La Crosse, Wisconsin

With flooding along the Mississippi a constant concern this time of year, Mother Natures is trying to throw one last shot of a wintry mix over the region. Just how much of it will hit this riverside city?

At 4:53PM CDT, the temperature in La Crosse, WI was 41 degrees under overcast skies. A strong area of low pressure over the Central Plains trails a cold front down into Texas, and is kicking up some rather nasty thunderstorms this afternoon, with a few reports of tornadoes already streaming in. An inverted trough off to the north of the low extends all the way up into the Western Dakotas, and is the focus of some heavier snows over the next couple of days. This low is expected to trek eastward towards St. Louis over the next 24-36 hours, then turn towards the northeast and beeline towards Michigan. A few light showers have pushed north of the system today over the Upper Midwest, but nothing heavy. All of the heavier precip is expected to linger over SD/NE tonight into tomorrow morning, but will start to pick up over southwestern WI Friday night into Saturday morning. Most of this is expected to be rain through the late evening and early overnight hours, but with temperatures dropping towards the freezing mark Saturday morning as colder air continues to get pulled in from the west, there’s a slight chance that some snow showers could mix in with the rain as daylight comes around Saturday morning. In any event, the snow won’t stick around for long if it does come to fruition, and change back over to lighter rain showers through Saturday afternoon, before drying out Saturday evening as the system pulls away. Some rain showers on Friday night could be moderate at times, and winds behind the system on Saturday could be quite blustery. In other words, certainly not a great way to kick off this weekend.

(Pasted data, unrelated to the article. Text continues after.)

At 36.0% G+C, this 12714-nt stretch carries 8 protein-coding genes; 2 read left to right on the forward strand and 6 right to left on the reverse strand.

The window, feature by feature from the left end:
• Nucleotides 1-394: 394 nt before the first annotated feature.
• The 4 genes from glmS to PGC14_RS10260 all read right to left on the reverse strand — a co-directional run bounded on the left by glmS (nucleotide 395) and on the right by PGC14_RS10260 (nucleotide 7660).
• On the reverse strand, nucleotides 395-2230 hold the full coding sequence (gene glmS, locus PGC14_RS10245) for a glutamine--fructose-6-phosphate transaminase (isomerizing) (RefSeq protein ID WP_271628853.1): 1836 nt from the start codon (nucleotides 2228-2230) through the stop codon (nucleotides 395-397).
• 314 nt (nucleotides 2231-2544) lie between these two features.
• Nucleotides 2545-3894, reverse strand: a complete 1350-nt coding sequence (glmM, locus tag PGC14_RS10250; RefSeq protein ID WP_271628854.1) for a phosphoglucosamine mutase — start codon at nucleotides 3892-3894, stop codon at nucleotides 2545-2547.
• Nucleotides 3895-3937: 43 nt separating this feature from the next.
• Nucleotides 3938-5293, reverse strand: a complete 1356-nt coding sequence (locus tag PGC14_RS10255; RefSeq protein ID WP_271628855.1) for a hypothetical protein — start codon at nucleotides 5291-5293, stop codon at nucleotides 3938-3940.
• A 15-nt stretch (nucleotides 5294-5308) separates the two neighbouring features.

Friday: Few light rain showers early, returning late evening and increasing in intensity. High 51, Low 36.
Saturday: Rain showers through early morning, possibly mixing with a light snow shower, trailing off by late afternoon. High 48, Low 35.

TWC: Friday: Rain showers early, returning late. High 53, Low 38.
Saturday: Possible snow shower early, otherwise rain showers trailing off after noon. High 51, Low 36.

AW: Friday: Afternoon rain showers. High 47, Low 36.
Saturday: Morning rain, then cloudy, windy for afternoon. High 52, Low 35.

NWS: Friday: Rain showers in morning. High 52, Low 34.
Saturday: Rain in morning, increasing in afternoon. High 46, Low 35.

WB: Friday: Rain in afternoon/evening. High 50, Low 33.
Saturday: Possible rain/snow shower in morning, then rain in afternoon. Windy. High 45, Low 33.

A few bands of higher clouds are flowing over the Upper Midwest, despite a deck of overcast skies entrenched underneath. In the far lower left, you can see some of the intense thunderstorms over Nebraska and Kansas marked by the bubbly-looking nature of the cloud tops.

Tax Day Snowstorm?